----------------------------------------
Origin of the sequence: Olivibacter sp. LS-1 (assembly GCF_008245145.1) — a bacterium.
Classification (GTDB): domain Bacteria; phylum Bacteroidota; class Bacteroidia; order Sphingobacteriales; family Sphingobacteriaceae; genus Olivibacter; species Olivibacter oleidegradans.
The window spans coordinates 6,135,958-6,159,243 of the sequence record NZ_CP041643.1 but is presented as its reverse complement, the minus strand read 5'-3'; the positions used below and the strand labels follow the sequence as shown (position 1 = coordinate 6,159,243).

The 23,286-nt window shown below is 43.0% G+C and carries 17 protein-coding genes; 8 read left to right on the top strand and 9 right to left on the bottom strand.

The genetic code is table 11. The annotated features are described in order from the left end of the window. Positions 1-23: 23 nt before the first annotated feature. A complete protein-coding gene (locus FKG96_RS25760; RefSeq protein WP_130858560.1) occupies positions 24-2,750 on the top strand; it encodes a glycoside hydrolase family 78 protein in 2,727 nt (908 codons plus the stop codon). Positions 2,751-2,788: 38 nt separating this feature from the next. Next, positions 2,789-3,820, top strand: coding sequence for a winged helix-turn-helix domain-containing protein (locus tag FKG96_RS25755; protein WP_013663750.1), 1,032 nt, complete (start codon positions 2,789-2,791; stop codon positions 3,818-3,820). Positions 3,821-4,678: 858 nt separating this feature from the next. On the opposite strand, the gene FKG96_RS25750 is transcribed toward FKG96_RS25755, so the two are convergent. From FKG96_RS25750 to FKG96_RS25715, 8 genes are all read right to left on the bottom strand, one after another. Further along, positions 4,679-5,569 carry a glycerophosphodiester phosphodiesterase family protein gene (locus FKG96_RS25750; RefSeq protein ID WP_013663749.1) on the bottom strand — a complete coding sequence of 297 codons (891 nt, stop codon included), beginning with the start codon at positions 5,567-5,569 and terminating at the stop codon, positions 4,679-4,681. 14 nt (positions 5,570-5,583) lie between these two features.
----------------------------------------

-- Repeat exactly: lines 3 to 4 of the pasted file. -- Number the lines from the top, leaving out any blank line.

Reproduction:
The window spans coordinates 6,135,958-6,159,243 of the sequence record NZ_CP041643.1 but is presented as its reverse complement, the minus strand read 5'-3'; the positions used below and the strand labels follow the sequence as shown (position 1 = coordinate 6,159,243).

The 23,286-nt window shown below is 43.0% G+C and carries 17 protein-coding genes; 8 read left to right on the top strand and 9 right to left on the bottom strand.